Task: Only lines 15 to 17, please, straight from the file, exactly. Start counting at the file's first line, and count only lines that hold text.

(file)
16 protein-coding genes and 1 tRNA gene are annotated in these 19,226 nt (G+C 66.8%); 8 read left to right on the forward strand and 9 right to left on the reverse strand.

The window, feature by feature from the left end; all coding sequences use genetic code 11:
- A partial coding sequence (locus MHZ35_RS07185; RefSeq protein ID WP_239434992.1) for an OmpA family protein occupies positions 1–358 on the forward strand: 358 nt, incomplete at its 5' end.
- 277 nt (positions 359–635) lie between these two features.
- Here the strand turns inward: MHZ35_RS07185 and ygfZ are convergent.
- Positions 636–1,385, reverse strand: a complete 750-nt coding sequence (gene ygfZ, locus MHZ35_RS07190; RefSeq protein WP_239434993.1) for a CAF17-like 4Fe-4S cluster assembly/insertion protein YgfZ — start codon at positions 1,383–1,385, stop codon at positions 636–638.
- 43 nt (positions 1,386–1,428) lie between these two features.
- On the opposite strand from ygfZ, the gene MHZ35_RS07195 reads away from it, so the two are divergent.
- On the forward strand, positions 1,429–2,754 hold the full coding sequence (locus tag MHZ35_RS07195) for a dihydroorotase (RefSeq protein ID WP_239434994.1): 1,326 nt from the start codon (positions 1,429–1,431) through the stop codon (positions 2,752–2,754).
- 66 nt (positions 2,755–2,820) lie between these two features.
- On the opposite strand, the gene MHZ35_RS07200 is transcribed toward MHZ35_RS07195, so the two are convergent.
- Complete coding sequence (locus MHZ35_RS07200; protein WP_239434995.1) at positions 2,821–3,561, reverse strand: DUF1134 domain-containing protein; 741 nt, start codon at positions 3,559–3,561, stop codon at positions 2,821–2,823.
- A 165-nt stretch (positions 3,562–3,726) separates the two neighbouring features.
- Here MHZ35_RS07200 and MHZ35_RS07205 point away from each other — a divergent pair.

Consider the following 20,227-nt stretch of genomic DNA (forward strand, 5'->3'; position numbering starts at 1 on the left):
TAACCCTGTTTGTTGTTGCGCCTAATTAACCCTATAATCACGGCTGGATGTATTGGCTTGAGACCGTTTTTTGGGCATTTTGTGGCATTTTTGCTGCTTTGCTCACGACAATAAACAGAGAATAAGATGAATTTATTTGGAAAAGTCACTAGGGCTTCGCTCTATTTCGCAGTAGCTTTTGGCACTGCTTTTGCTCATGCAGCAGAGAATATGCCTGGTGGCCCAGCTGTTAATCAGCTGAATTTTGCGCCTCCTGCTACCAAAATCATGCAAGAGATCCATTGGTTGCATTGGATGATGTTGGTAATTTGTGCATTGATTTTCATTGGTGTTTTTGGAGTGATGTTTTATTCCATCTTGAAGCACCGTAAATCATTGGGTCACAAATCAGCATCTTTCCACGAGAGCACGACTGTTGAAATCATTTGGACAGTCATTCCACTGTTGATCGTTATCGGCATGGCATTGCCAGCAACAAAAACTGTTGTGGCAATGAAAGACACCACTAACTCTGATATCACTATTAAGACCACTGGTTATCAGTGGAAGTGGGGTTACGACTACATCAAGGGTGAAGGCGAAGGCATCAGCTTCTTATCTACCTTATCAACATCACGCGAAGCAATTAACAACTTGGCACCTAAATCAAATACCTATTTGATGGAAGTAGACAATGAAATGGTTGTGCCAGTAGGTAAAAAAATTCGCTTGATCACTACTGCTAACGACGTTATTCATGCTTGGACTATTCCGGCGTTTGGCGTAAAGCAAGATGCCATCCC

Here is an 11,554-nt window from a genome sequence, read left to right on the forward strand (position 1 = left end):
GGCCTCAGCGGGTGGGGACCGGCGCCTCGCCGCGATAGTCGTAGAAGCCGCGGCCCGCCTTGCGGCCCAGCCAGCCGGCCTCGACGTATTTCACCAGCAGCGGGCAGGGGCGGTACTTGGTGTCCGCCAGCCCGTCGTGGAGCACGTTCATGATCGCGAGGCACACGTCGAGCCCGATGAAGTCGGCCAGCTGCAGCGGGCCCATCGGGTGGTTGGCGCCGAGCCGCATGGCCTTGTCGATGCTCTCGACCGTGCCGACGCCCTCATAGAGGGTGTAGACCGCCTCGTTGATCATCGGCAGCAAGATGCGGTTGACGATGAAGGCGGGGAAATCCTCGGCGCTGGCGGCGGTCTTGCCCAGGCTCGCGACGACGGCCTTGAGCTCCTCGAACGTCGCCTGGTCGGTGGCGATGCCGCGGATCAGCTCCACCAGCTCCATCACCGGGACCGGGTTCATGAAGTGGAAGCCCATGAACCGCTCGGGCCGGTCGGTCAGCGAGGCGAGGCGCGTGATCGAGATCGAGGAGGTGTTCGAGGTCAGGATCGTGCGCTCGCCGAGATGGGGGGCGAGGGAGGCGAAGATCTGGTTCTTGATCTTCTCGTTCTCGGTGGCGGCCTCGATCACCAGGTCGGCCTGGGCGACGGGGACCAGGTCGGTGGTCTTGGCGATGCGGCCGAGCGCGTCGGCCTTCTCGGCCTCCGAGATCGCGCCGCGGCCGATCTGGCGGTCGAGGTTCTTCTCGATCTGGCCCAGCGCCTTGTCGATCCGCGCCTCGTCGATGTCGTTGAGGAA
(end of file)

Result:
Consider the following 20,227-nt stretch of genomic DNA (forward strand, 5'->3'; position numbering starts at 1 on the left):
TAACCCTGTTTGTTGTTGCGCCTAATTAACCCTATAATCACGGCTGGATGTATTGGCTTGAGACCGTTTTTTGGGCATTTTGTGGCATTTTTGCTGCTTTGCTCACGACAATAAACAGAGAATAAGATGAATTTATTTGGAAAAGTCACTAGGGCTTCGCTCTATTTCGCAGTAGCTTTTGGCACTGCTTTTGCTCATGCAGCAGAGAATATGCCTGGTGGCCCAGCTGTTAATCAGCTGAATTTTGCGCCTCCTGCTACCAAAATCATGCAAGAGATCCATTGGTTGCATTGGATGATGTTGGTAATTTGTGCATTGATTTTCATTGGTGTTTTTGGAGTGATGTTTTATTCCATCTTGAAGCACCGTAAATCATTGGGTCACAAATCAGCATCTTTCCACGAGAGCACGACTGTTGAAATCATTTGGACAGTCATTCCACTGTTGATCGTTATCGGCATGGCATTGCCAGCAACAAAAACTGTTGTGGCAATGAAAGACACCACTAACTCTGATATCACTATTAAGACCACTGGTTATCAGTGGAAGTGGGGTTACGACTACATCAAGGGTGAAGGCGAAGGCATCAGCTTCTTATCTACCTTATCAACATCACGCGAAGCAATTAACAACTTGGCACCTAAATCAAATACCTATTTGATGGAAGTAGACAATGAAATGGTTGTGCCAGTAGGTAAAAAAATTCGCTTGATCACTACTGCTAACGACGTTATTCATGCTTGGACTATTCCGGCGTTTGGCGTAAAGCAAGATGCCATCCC

Here is an 11,554-nt window from a genome sequence, read left to right on the forward strand (position 1 = left end):